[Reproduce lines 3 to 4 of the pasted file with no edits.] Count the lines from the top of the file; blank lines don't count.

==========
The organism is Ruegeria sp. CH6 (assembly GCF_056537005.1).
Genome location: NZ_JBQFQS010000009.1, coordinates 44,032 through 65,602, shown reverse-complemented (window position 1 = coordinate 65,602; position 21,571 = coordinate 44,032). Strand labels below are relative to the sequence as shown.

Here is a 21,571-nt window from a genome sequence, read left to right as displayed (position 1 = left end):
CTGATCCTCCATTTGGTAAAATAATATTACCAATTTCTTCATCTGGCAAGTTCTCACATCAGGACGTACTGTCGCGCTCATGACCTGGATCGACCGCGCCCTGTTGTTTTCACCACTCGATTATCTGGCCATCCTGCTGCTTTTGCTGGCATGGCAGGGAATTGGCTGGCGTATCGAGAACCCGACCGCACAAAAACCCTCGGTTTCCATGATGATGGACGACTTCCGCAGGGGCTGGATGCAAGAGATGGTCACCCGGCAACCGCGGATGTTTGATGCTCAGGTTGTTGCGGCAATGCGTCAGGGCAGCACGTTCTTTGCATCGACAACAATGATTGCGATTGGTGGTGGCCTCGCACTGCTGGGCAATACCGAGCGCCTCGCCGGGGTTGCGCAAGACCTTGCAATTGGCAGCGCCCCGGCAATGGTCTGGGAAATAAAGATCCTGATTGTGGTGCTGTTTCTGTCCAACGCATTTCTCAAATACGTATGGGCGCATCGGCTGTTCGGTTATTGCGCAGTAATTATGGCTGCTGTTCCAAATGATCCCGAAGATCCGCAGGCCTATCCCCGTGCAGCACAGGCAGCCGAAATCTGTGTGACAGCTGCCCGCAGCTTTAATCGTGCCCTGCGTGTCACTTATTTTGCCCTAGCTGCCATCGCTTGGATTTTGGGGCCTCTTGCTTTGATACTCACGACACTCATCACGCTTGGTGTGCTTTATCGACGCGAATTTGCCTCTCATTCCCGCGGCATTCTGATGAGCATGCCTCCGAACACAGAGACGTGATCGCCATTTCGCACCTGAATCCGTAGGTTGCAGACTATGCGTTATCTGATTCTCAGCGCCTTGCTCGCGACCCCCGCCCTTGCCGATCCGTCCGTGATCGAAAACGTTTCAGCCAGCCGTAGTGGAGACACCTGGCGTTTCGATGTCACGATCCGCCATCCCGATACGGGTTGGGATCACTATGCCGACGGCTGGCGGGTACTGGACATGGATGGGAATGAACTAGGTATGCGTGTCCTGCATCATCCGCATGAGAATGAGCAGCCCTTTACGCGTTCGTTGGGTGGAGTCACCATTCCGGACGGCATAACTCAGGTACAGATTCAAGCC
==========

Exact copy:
Here is a 21,571-nt window from a genome sequence, read left to right as displayed (position 1 = left end):
CTGATCCTCCATTTGGTAAAATAATATTACCAATTTCTTCATCTGGCAAGTTCTCACATCAGGACGTACTGTCGCGCTCATGACCTGGATCGACCGCGCCCTGTTGTTTTCACCACTCGATTATCTGGCCATCCTGCTGCTTTTGCTGGCATGGCAGGGAATTGGCTGGCGTATCGAGAACCCGACCGCACAAAAACCCTCGGTTTCCATGATGATGGACGACTTCCGCAGGGGCTGGATGCAAGAGATGGTCACCCGGCAACCGCGGATGTTTGATGCTCAGGTTGTTGCGGCAATGCGTCAGGGCAGCACGTTCTTTGCATCGACAACAATGATTGCGATTGGTGGTGGCCTCGCACTGCTGGGCAATACCGAGCGCCTCGCCGGGGTTGCGCAAGACCTTGCAATTGGCAGCGCCCCGGCAATGGTCTGGGAAATAAAGATCCTGATTGTGGTGCTGTTTCTGTCCAACGCATTTCTCAAATACGTATGGGCGCATCGGCTGTTCGGTTATTGCGCAGTAATTATGGCTGCTGTTCCAAATGATCCCGAAGATCCGCAGGCCTATCCCCGTGCAGCACAGGCAGCCGAAATCTGTGTGACAGCTGCCCGCAGCTTTAATCGTGCCCTGCGTGTCACTTATTTTGCCCTAGCTGCCATCGCTTGGATTTTGGGGCCTCTTGCTTTGATACTCACGACACTCATCACGCTTGGTGTGCTTTATCGACGCGAATTTGCCTCTCATTCCCGCGGCATTCTGATGAGCATGCCTCCGAACACAGAGACGTGATCGCCATTTCGCACCTGAATCCGTAGGTTGCAGACTATGCGTTATCTGATTCTCAGCGCCTTGCTCGCGACCCCCGCCCTTGCCGATCCGTCCGTGATCGAAAACGTTTCAGCCAGCCGTAGTGGAGACACCTGGCGTTTCGATGTCACGATCCGCCATCCCGATACGGGTTGGGATCACTATGCCGACGGCTGGCGGGTACTGGACATGGATGGGAATGAACTAGGTATGCGTGTCCTGCATCATCCGCATGAGAATGAGCAGCCCTTTACGCGTTCGTTGGGTGGAGTCACCATTCCGGACGGCATAACTCAGGTACAGATTCAAGCC